The race car was built for the FIA GTE class, which features modified production cars. GTE is the top class for production-based cars at the 24 Hours of Le Mans, where the Vantage GTE’s predecessor took two class wins. One of those wins came this year, against Ford’s mighty GT. The new Vantage GTE has some big tire tracks to fill.
On the outside, the race car looks fairly similar to the road car and, love it or hate it, the retina-searing Lime Essence paint from the road car is apparently replacing traditional British Racing Green. The race car also uses the same Mercedes-AMG 4.0-liter, twin-turbocharged V8 as the road car, which can exceed 536 horsepower and 516 pound-feet of torque, depending on how it is set up for individual races. But the similarities end there.
Look a bit closer, and you can see that the bodywork has been extensively modified. GTE cars must resemble the production models they are based on, but manufacturers get significantly leeway for alterations. So the Vantage GTE gets flared fenders, a slightly toned-down version of the controversial new grille, a big rear wing, and a massive rear diffuser that looks like a lawnmower deck. Don’t expect a luxurious cockpit either, as anything unessential was stripped out to save weight.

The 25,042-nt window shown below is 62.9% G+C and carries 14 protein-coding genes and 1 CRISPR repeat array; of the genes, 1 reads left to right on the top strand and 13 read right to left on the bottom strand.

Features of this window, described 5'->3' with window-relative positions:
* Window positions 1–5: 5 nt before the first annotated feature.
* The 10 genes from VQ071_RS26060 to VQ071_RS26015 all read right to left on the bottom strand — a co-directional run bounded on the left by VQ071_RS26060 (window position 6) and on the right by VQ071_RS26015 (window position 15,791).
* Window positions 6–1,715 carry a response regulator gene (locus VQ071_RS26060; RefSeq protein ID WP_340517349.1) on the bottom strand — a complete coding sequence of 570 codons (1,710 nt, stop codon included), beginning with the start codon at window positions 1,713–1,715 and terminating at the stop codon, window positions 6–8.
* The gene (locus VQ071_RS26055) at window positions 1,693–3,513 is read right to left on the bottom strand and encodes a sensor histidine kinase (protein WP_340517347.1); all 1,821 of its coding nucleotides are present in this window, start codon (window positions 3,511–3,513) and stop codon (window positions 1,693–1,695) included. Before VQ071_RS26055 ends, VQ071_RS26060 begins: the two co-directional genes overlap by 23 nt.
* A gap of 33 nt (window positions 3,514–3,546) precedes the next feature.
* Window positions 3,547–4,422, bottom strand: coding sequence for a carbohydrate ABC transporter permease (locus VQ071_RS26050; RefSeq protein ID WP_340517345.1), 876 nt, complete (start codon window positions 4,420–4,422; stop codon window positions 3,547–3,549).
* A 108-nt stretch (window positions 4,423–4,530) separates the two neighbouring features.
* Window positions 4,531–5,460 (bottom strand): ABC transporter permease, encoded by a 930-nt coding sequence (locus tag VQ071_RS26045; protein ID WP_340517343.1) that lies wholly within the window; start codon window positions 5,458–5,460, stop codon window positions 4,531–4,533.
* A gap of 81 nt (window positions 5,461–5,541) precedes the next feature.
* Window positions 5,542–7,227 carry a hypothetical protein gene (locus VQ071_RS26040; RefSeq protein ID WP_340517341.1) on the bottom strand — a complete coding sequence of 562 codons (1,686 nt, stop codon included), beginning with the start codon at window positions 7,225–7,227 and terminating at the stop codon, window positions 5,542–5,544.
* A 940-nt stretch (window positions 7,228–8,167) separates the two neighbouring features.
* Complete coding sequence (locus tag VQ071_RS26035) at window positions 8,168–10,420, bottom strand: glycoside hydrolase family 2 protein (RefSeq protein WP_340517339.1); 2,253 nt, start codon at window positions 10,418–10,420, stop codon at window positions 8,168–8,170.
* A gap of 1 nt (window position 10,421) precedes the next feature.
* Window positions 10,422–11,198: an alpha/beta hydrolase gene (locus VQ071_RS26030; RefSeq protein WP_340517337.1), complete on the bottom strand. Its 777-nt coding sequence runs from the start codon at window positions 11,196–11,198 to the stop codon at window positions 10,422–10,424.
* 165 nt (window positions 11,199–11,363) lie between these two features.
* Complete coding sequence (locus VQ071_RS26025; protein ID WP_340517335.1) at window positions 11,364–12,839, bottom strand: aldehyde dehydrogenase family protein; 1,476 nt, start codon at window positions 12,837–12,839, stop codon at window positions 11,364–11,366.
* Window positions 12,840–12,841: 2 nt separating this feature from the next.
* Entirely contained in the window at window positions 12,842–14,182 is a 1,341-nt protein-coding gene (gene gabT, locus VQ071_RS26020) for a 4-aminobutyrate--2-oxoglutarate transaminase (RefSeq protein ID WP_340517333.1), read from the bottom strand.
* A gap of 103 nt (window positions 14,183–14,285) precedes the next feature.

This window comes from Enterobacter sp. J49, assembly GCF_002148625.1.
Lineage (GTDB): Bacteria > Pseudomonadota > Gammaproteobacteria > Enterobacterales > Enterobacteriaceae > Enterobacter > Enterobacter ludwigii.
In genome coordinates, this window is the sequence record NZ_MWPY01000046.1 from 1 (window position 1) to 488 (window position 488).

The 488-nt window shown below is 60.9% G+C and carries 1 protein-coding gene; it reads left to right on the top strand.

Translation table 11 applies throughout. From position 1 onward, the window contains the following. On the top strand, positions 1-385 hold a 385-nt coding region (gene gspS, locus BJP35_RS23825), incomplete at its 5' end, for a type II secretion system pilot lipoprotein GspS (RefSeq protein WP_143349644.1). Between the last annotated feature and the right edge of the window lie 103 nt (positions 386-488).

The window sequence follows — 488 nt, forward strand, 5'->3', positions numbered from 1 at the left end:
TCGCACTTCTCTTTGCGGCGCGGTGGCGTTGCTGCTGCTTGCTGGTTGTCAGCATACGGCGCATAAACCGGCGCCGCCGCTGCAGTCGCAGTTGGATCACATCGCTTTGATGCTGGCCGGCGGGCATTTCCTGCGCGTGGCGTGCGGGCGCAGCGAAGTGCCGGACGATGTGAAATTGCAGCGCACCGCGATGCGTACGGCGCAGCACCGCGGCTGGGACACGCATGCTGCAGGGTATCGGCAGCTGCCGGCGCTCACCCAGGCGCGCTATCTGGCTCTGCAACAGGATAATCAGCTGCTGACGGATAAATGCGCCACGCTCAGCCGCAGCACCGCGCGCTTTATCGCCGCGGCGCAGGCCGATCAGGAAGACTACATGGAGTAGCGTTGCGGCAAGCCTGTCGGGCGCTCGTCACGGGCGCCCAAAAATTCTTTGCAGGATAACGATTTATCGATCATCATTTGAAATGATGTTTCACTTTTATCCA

Aston Martin only has a few months before the Vantage GTE’s competition debut, but it’s done plenty of prep work in advance. The car has already completed 13,000 kilometers (just over 8,000 miles) of testing, including a 30-hour run at Spain’s Navarra circuit, and durability testing at the Sebring circuit in Florida. Built on decommissioned concrete airport runways, Sebring is known as a car breaker because of its rough racing surface.
The Aston Martin Vantage GTE will race in the FIA World Endurance Championship beginning next year. It will make its racing debut May 5 at the 6 Hours of Spa, the first race of the season.
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